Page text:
OK, this should be good … from Bloomberg:
Fast-food joints, long inhospitable to any kind of labor activism, are suddenly beset by a surge in strikes. Over the past few months, workers at chains such as McDonalds Corp. havewalked off the job in more than 60 cities, demanding a “living wage” of $15 an hour. Regardless of whether the strikes lead to better pay, they have rekindled debate over what constitutes a living wage.
That debate, however, has stranger, older and more curious origins than either proponents or detractors of the living wage might imagine.
The story begins in medieval England in the 14th century. Life, never particularly easy at this time in history, had become especially nasty, brutish and short. The preceding year, the “Great Pestilence,” better known as the Black Death, had arrived in continental Europe. The pandemic, one contemporary noted, “began in India and, raging through the whole of infidel Syria and Egypt,” reached England in 1349, “where the same mortality destroyed more than a third of the men, women and children.”
Once the dead had been buried, feudal society was shaken to its core by a startling realization. As this same chronicler complained, “there was such a shortage of servants, craftsmen, and workmen, and of agricultural workers and labourers, that a great many lords and people … were yet without all service and attendance.” Survivors could now command much higher compensation for their work, and they weren’t shy about asking for it: “The humble turned up their noses at employment, and could scarcely be persuaded to serve the eminent unless for triple wages.”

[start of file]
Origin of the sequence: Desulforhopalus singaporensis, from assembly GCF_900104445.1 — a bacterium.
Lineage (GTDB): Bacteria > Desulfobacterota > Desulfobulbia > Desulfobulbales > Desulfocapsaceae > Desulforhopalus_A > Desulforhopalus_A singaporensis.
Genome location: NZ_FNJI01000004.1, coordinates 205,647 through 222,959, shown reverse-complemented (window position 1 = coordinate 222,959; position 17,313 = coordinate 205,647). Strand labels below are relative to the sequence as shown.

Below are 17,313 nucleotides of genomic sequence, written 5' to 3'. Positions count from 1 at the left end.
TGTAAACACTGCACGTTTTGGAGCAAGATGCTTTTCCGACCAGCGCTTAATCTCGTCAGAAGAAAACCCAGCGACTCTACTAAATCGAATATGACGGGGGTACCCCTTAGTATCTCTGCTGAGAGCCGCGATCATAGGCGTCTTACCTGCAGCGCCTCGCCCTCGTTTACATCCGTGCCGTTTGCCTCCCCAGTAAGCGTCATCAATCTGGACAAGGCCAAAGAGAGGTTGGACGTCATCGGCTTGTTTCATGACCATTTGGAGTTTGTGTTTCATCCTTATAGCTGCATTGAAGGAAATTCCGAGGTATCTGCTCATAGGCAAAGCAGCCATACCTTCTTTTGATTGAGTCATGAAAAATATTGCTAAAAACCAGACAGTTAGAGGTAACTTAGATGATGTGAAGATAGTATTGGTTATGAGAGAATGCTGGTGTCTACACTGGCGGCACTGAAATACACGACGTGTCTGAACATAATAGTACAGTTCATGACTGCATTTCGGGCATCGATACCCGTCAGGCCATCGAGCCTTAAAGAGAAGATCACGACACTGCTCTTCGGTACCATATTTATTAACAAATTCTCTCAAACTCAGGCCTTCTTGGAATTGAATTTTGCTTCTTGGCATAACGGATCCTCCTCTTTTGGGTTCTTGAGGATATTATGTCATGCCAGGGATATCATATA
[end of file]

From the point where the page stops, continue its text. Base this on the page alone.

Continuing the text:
In response, King Edward III — a wealthy landowner who was as dependent on serfs as his many lords — issued the “Ordinance of Labourers,” which put a ceiling on how much workers could charge for their labor, setting wages at pre-plague levels. Subsequent amendments of the law — for example, the Statute of Labourers in 1351 — amplified the penalties for paying above set rates.
These laws effectively set what we would call a maximum wage. But the measures reflected something a bit more complicated than an attempt to stick it to the serfs. They embodied a distinctly medieval belief that one’s earnings should be commensurate with one’s station in life. The Catholic theologian Thomas Aquinas wrote that a man’s “external riches” must be sufficient “for him to live in keeping with his condition in life.” Anything less was cruel; anything more was an enticement to sin and a threat to the social order…
[continues at Bloomberg]
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